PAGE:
In March this year, on the last day of the Easter term, two senior managers showed up for work as usual at a large college on the northern fringes of London.
One of them was feeling particularly chirpy. He was expecting a pat on the back from his chief executive for having just won the college Pounds 500, 000 in external funding. He got his wish to see his boss that day but, unfortunately, the interview did not work out as he had hoped. Instead of the expected plaudit, he got the sack. Both managers did. The chief executive - who had personally promoted them to their current vice-principal-equivalent posts - told them there was no longer a role for them in the college.
In short, they were surplus to requirements. They found out just how surplus in the next few minutes. Hardly had the news sunk in when they were told to clear their desks. In doing so, it was made clear to them that they could not talk to anyone else in the building.
Use of the phone was also forbidden: not even a quick "Hello dear, I've got the sack" to their wives. To ensure that they obeyed these ordinances, they were escorted wherever they went by other managers. Their escorts - men who until a few moments before had been their close colleagues - then accompanied them to their cars and saw them off the premises.
As they left, maintenance staff moved in to change the locks on their offices. Thus they were effectively declared non-persons. Even their phone calls were not to be received. Any contact, they were told, must be made through their lawyers.
Not surprisingly, the two men were devastated. Between them, they had more than 50 years' service at the college. Until the moment of their dismissals, both had thought themselves secure in their posts - or at least as secure as anyone can be in FE today. The significance of the sackings - and in particular the ruthless manner in which they had been accomplished - was not lost on other college staff.
They felt they were being told to watch out: if it can happen to them, it can happen to you. Nevertheless, a few weeks later a group of them demonstrated outside the college buildings in support of their sacked colleagues. The demo was small, partly no doubt because of the rumours circulating that "names would be noted". So what are we to make of all this? An isolated incident? A rogue manager working out his mid-life crisis on wretched subordinates?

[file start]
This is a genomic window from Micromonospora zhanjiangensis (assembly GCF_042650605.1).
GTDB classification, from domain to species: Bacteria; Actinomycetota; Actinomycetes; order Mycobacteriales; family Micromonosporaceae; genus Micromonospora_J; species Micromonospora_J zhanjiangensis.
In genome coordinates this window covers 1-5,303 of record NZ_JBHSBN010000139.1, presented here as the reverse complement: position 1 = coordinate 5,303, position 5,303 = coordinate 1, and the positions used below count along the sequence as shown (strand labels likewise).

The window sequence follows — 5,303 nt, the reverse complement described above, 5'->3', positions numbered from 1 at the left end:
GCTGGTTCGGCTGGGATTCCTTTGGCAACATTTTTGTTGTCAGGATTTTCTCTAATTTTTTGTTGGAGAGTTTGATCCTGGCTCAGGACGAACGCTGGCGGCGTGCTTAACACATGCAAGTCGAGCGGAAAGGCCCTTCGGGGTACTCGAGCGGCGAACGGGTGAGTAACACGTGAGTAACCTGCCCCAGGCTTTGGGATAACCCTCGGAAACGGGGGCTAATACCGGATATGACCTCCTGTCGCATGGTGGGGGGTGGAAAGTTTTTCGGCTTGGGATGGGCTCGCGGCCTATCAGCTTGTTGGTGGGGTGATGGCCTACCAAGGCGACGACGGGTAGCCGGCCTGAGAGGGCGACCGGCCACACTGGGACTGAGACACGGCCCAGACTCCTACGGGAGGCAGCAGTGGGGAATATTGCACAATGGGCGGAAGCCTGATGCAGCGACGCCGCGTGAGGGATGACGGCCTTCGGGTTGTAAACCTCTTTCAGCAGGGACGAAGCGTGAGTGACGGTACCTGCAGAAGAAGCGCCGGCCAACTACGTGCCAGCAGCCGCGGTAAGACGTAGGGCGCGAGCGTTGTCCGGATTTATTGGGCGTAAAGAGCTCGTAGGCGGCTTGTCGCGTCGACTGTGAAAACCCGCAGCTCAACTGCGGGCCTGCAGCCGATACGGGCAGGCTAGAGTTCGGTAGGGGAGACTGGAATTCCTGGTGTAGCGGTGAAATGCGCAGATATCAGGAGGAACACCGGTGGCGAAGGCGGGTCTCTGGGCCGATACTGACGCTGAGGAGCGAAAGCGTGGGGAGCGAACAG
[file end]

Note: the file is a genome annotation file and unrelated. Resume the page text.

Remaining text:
Unfortunately, the case is not unique. More and more, we are hearing of colleges with high-minded mottoes and Investors in People logos acting like Mafia bosses as they cull their "surplus" staff.
The current issue of Private Eye gives us another case in point: sacked lecturers at Wakefield College allowed only minutes to collect their belongings before being ejected by security staff. And let us not forget the case of Pat Walsh, the defeated candidate for vice-president in the recent NATFHE union elections.
He too went to his workplace - Accrington College in Lancashire - on the last day of a term only to discover that he featured on a redundancy list of one! He, too, was shown the door at a moment's notice. And the fact that he was a union secretary in the middle of a dispute with management at the time was seen only as "coincidental" by the principal who sacked him.
Leaving aside for a moment the manner of their going, the case of the sacked managers might lead us to think that the days of "let's appoint another manager" as a way of solving any problem in FE were finally over. With budgets shrinking fast, there is little room anymore for a vast cadre of under-employed bosses at Pounds 40,000 a throw.
But does that mean the end of the road for the managerial culture that has so pervaded the FE body politic since incorporation four years ago? Sadly, no. There may be fewer of them around to implement it now, but the style of top-down management so prevalent in our colleges these days shows few signs of going away.
In some ways, it is getting worse. It is not only high-profile macho sackings. At every level now, discussion is being replaced by direction; consultation by command; empowerment by edict. Only a few years ago, colleges were still seen as liberal establishments, with staff at all levels making useful contributions to their smooth and efficient running.
College committees (some of them at least) meant something. And the Academic Board was more than just a rubber-stamping process for management decisions already taken.
By contrast, the new climate is decidedly illiberal. Objections to current orthodoxies are seen as "unhelpful". Course teams meet to be told what has been decided as "policy" by those above them. In some colleges, it is not too much of an exaggeration to say a climate of fear prevails. People watch their backs, think who may be listening before speaking out. Speech is about as free as it was during the dark despotic days of the great dictators.
Fortunately for them, today's "redundant" college staff aren't driven off in the night to distant work camps. Quite the reverse. In the case of the sacked London managers, it's quite likely they'll never work again.
Stephen Jones is a London FE lecturer.